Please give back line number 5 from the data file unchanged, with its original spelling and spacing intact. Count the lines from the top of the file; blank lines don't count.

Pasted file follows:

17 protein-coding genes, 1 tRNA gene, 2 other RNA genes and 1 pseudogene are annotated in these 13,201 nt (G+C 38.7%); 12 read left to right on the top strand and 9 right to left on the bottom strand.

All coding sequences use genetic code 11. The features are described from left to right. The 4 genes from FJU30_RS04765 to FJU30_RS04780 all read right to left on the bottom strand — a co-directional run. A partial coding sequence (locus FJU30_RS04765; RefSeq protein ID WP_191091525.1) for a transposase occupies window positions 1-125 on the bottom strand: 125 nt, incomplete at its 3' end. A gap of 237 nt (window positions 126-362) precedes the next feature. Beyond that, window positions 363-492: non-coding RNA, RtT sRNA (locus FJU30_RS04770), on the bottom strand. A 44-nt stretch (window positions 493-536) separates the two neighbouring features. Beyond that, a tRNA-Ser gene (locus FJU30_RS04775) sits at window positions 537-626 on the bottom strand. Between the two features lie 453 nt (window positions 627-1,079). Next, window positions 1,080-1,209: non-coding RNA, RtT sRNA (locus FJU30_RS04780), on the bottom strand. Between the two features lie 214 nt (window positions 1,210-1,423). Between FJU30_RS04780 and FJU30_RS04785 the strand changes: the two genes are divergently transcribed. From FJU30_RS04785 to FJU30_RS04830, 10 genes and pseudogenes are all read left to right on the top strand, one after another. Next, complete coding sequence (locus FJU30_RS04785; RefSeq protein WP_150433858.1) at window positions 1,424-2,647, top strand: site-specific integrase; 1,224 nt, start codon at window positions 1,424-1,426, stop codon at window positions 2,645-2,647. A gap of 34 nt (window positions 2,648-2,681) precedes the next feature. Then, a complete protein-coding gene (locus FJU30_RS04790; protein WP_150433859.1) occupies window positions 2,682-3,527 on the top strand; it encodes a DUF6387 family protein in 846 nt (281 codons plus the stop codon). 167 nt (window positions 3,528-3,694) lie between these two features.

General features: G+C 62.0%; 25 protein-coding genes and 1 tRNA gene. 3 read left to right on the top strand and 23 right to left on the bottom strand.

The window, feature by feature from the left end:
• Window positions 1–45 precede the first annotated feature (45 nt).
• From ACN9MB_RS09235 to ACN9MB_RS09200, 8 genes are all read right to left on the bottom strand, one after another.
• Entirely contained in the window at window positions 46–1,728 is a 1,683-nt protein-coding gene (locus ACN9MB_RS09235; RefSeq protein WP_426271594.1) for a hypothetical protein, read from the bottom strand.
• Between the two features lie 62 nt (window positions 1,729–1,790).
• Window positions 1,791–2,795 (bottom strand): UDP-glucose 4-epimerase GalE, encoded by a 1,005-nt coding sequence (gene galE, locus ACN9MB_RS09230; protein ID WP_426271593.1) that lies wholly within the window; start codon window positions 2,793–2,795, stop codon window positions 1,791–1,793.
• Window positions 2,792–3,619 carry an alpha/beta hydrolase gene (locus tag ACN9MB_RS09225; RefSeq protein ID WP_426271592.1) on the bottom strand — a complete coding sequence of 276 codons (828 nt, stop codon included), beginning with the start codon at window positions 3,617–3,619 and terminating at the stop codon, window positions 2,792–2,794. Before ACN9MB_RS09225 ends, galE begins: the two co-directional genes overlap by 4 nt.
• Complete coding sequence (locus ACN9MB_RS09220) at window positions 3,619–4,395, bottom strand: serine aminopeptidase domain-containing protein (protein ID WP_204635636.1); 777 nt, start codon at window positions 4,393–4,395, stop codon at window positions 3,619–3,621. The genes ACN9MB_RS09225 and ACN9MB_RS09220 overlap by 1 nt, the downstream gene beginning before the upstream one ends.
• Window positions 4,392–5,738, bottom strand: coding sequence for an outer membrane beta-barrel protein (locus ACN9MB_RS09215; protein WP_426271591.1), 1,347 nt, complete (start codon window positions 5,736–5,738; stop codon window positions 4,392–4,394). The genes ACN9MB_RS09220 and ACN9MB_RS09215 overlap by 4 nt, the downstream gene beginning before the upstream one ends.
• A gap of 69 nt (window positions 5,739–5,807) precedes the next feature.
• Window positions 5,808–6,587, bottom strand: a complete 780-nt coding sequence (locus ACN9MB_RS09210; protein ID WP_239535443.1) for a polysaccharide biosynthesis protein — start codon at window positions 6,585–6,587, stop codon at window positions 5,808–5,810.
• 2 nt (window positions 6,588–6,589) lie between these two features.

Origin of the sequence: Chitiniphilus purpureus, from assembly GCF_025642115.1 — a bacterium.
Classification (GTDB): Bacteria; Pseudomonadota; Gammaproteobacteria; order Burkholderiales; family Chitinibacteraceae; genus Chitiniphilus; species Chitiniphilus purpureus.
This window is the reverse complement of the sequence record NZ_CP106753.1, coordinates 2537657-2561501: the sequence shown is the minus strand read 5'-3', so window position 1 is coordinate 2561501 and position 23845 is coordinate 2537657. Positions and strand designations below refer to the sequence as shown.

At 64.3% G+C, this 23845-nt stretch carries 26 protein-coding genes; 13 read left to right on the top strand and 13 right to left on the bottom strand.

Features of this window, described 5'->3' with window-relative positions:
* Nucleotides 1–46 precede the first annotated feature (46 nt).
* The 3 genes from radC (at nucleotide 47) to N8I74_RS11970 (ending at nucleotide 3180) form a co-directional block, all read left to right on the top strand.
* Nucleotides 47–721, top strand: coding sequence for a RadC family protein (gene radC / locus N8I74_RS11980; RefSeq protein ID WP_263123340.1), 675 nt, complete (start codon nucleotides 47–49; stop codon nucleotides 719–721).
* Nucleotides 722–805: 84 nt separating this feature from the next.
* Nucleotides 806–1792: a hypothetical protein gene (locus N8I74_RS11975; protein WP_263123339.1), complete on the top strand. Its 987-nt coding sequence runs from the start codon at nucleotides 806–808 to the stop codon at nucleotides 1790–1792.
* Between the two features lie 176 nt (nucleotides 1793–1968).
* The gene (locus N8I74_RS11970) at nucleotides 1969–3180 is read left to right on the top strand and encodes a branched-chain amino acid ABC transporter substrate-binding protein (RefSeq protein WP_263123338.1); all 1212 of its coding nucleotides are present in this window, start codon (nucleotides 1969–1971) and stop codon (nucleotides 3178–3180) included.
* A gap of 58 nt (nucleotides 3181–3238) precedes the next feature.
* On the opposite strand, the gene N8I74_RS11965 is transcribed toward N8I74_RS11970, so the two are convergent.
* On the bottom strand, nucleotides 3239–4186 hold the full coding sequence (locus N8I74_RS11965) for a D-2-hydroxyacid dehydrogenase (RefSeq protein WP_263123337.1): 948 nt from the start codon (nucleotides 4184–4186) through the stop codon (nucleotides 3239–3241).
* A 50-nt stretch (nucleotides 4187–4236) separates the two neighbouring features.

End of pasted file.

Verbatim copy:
• Window positions 1–45 precede the first annotated feature (45 nt).